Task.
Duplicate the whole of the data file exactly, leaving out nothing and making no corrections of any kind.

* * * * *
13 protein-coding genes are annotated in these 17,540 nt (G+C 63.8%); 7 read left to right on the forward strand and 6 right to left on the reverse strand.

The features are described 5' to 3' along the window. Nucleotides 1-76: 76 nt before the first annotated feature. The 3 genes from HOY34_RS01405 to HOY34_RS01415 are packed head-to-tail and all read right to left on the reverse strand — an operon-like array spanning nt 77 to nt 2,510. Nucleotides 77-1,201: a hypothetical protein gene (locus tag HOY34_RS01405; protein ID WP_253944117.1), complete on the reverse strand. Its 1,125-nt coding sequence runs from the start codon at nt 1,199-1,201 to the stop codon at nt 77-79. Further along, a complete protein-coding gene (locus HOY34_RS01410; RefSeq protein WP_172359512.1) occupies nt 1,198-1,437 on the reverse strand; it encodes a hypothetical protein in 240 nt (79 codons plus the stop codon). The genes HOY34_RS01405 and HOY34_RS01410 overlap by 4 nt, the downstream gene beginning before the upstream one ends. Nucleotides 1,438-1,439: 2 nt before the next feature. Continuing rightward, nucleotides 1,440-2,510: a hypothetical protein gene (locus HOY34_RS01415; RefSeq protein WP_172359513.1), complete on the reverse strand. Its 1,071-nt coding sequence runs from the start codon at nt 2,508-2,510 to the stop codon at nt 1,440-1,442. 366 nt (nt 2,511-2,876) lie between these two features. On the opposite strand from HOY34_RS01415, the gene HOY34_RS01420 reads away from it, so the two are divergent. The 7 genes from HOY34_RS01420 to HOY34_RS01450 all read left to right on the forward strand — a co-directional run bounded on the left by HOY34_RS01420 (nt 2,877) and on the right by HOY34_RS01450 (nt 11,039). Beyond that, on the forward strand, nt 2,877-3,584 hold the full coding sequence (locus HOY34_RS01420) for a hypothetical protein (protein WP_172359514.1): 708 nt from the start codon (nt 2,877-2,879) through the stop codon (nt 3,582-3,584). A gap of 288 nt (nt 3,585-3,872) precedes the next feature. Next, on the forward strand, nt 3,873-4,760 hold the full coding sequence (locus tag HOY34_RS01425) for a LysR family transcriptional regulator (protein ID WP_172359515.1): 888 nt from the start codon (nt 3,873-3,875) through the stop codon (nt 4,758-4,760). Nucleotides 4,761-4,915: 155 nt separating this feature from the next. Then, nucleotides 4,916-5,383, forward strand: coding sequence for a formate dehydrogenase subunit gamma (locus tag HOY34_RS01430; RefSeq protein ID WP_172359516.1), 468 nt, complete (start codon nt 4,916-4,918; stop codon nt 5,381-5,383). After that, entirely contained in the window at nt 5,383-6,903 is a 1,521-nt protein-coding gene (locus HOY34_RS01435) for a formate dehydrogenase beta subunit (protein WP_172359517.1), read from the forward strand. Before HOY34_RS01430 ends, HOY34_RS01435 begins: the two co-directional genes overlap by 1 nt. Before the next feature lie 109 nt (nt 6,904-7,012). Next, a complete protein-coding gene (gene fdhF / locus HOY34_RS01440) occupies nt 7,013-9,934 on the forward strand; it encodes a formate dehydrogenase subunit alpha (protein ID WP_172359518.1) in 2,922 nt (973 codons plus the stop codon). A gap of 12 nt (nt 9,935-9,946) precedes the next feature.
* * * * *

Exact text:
13 protein-coding genes are annotated in these 17,540 nt (G+C 63.8%); 7 read left to right on the forward strand and 6 right to left on the reverse strand.

The features are described 5' to 3' along the window. Nucleotides 1-76: 76 nt before the first annotated feature. The 3 genes from HOY34_RS01405 to HOY34_RS01415 are packed head-to-tail and all read right to left on the reverse strand — an operon-like array spanning nt 77 to nt 2,510. Nucleotides 77-1,201: a hypothetical protein gene (locus tag HOY34_RS01405; protein ID WP_253944117.1), complete on the reverse strand. Its 1,125-nt coding sequence runs from the start codon at nt 1,199-1,201 to the stop codon at nt 77-79. Further along, a complete protein-coding gene (locus HOY34_RS01410; RefSeq protein WP_172359512.1) occupies nt 1,198-1,437 on the reverse strand; it encodes a hypothetical protein in 240 nt (79 codons plus the stop codon). The genes HOY34_RS01405 and HOY34_RS01410 overlap by 4 nt, the downstream gene beginning before the upstream one ends. Nucleotides 1,438-1,439: 2 nt before the next feature. Continuing rightward, nucleotides 1,440-2,510: a hypothetical protein gene (locus HOY34_RS01415; RefSeq protein WP_172359513.1), complete on the reverse strand. Its 1,071-nt coding sequence runs from the start codon at nt 2,508-2,510 to the stop codon at nt 1,440-1,442. 366 nt (nt 2,511-2,876) lie between these two features. On the opposite strand from HOY34_RS01415, the gene HOY34_RS01420 reads away from it, so the two are divergent. The 7 genes from HOY34_RS01420 to HOY34_RS01450 all read left to right on the forward strand — a co-directional run bounded on the left by HOY34_RS01420 (nt 2,877) and on the right by HOY34_RS01450 (nt 11,039). Beyond that, on the forward strand, nt 2,877-3,584 hold the full coding sequence (locus HOY34_RS01420) for a hypothetical protein (protein WP_172359514.1): 708 nt from the start codon (nt 2,877-2,879) through the stop codon (nt 3,582-3,584). A gap of 288 nt (nt 3,585-3,872) precedes the next feature. Next, on the forward strand, nt 3,873-4,760 hold the full coding sequence (locus tag HOY34_RS01425) for a LysR family transcriptional regulator (protein ID WP_172359515.1): 888 nt from the start codon (nt 3,873-3,875) through the stop codon (nt 4,758-4,760). Nucleotides 4,761-4,915: 155 nt separating this feature from the next. Then, nucleotides 4,916-5,383, forward strand: coding sequence for a formate dehydrogenase subunit gamma (locus tag HOY34_RS01430; RefSeq protein ID WP_172359516.1), 468 nt, complete (start codon nt 4,916-4,918; stop codon nt 5,381-5,383). After that, entirely contained in the window at nt 5,383-6,903 is a 1,521-nt protein-coding gene (locus HOY34_RS01435) for a formate dehydrogenase beta subunit (protein WP_172359517.1), read from the forward strand. Before HOY34_RS01430 ends, HOY34_RS01435 begins: the two co-directional genes overlap by 1 nt. Before the next feature lie 109 nt (nt 6,904-7,012). Next, a complete protein-coding gene (gene fdhF / locus HOY34_RS01440) occupies nt 7,013-9,934 on the forward strand; it encodes a formate dehydrogenase subunit alpha (protein ID WP_172359518.1) in 2,922 nt (973 codons plus the stop codon). A gap of 12 nt (nt 9,935-9,946) precedes the next feature.